As many UConn students have learned, the weather here on campus is usually extreme. Within the first week of the spring semester, temperatures already plummeted to near zero, with the wind chill making the air feel straight out of Antartica. With temperatures this low, one would assume that every dorm building on campus would be making sure the heat was cranked up. However, this was not the case in Alumni.
In my room in Brock, when it was needed most, the heat ceased to work. In its absence, a cold draft pushed its way into my dorm through the closed windows, chilling me and my two roommates to the core. On the coldest days, the temperature in the room refused to climb over 51 degrees; basically, it was like living in a refrigerator.
My roommates and I could not pile on enough blankets in order to stem the cold, as we still woke up shivering. We were forced to layer up and pile on sweatshirts in our own room. The only relief was opening the door to let in the heat from the hallway, which curiously was still working fine when the room’s heat was nowhere to be found.
Our room in Brock was not the only one that found itself without heat. During our floor meeting, many students complained about the lack of heat to our RA and some complained that even though the heat was on, it was set much too high, making the room unbearable to be in.
UConn students on Reddit also expressed complaints with their heat. In a post on r/uconn, a UConn student also in Brock complained about the lack of heat. They also had a drafty window and described in their post that when they called for a work order, “the boy on the phone had such a nasty tone and said ‘They’ll get to it when they can’ with no indication if it would be tonight or tomorrow.” Many comments were left on this post, with one student living in Hale having the same issue.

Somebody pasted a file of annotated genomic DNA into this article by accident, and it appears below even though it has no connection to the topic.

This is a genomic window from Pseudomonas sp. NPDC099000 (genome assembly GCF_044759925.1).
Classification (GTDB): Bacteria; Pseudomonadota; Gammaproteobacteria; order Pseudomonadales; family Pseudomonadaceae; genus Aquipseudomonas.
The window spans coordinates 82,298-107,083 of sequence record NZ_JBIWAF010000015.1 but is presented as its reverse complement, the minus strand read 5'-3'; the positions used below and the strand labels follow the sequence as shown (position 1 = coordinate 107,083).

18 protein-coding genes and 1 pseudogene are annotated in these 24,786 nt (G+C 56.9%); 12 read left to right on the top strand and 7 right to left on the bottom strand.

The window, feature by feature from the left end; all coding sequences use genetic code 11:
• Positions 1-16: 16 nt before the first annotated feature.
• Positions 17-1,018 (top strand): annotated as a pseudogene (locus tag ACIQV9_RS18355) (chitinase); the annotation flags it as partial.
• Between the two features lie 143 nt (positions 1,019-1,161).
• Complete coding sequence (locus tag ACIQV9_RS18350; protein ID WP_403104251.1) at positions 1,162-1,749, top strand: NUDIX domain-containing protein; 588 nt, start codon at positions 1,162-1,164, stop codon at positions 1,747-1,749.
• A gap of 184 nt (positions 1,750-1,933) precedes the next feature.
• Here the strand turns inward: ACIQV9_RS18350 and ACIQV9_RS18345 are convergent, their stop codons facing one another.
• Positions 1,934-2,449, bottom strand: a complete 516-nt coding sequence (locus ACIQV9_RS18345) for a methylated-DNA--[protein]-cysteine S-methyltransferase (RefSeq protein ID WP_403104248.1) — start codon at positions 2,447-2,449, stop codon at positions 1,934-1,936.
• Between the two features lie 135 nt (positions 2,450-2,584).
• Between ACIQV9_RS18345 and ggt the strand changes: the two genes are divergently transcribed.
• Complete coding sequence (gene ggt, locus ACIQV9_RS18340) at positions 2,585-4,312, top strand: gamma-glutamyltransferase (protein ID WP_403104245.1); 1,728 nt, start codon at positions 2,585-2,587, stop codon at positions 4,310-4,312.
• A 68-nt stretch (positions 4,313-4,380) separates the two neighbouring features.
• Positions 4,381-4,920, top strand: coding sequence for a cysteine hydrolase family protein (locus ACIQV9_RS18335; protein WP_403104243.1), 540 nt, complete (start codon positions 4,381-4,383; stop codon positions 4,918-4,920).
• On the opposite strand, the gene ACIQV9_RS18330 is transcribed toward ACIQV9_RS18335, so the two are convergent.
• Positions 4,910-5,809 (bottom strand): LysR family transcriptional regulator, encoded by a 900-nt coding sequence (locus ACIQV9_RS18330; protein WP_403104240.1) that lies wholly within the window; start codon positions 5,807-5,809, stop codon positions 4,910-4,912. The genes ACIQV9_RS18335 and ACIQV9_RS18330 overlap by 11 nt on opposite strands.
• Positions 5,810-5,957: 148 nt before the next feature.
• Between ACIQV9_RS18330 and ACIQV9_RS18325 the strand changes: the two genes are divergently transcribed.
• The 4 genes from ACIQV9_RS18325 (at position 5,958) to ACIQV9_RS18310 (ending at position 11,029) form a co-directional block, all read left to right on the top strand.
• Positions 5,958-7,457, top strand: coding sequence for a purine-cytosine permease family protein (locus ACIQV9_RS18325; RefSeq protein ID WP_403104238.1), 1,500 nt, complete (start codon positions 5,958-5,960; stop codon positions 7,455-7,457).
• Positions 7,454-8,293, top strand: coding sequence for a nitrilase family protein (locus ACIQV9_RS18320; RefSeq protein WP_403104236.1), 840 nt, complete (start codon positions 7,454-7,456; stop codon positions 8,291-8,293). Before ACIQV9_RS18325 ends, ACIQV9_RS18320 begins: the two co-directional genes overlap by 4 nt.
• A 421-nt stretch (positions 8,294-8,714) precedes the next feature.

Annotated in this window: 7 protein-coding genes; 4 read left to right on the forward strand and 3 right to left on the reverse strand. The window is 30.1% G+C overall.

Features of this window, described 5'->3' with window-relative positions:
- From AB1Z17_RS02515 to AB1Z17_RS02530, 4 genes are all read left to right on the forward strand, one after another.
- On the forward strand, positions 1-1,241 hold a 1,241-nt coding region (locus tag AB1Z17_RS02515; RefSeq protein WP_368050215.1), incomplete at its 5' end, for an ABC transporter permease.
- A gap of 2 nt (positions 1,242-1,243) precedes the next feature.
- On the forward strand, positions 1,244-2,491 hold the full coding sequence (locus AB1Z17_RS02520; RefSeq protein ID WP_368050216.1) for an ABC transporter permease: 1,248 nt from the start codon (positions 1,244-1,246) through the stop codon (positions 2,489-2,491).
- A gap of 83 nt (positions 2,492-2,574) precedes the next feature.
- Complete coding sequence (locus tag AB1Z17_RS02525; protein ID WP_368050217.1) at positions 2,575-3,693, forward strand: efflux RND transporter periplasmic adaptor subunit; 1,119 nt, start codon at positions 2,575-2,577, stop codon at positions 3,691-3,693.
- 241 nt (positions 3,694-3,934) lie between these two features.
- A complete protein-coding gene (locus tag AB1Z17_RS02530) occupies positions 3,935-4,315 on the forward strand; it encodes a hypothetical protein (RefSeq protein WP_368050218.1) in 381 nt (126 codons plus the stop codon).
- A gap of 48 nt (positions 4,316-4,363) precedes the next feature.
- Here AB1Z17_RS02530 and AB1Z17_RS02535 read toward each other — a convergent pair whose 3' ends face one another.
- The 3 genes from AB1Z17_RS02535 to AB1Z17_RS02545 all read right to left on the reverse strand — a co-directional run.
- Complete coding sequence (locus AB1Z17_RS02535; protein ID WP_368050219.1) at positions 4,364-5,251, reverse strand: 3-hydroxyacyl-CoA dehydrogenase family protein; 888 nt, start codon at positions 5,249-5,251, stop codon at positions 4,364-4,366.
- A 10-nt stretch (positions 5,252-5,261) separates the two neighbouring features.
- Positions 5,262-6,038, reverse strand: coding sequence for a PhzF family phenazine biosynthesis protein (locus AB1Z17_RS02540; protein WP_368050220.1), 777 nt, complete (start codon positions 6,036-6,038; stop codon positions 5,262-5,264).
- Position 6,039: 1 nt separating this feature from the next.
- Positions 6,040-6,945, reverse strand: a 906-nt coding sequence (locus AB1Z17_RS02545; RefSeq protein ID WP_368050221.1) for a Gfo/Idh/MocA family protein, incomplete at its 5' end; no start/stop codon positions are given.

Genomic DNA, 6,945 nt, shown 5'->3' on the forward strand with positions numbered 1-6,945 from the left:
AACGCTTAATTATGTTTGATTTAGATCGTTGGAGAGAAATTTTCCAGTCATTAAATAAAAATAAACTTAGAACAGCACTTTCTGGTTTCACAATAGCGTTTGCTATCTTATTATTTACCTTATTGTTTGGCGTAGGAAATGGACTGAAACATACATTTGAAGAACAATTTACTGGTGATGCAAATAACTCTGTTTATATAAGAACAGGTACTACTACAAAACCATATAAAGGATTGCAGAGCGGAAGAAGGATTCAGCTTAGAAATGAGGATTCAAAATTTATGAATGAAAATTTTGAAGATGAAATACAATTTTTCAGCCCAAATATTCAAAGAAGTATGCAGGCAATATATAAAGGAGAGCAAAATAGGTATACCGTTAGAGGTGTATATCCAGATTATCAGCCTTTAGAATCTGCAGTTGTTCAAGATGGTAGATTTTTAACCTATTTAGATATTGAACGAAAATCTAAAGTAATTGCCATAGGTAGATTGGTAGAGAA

My roommates and I put in a work order after the first night of 50 degree weather in the dorm, which would have been Jan. 21; as of today, the heat in our room is still not fixed. With single digit temperatures looming for later this week, I am not looking forward to having to spend another night sleeping in a sweatshirt. It is not acceptable that a dorm at UConn should be without heat in this weather. It is not healthy and can affect sleep, which can also ultimately affect academics. My dorm is about $7000 for the year; I could easily find an off campus apartment for much cheaper that would likely provide better heat. Why then, should I choose a UConn dorm that makes me feel as if I am living in a refrigerator?
UConn should prioritize heat in the dorms especially when temperatures reach the single digits. It is not reasonable to have to sleep with multiple blankets and layers on. The price of UConn housing is high enough to assume this kind of issue would not be a problem, but once again the university disappoints. If you also find yourself without heat in the coming week, know that you are not alone, and that you should keep calling for work orders until the heat is fixed. Until then, stay warm.
Ben Crnic is a contributor for the The Daily Campus. He can be reached via email at firstname.lastname@example.org.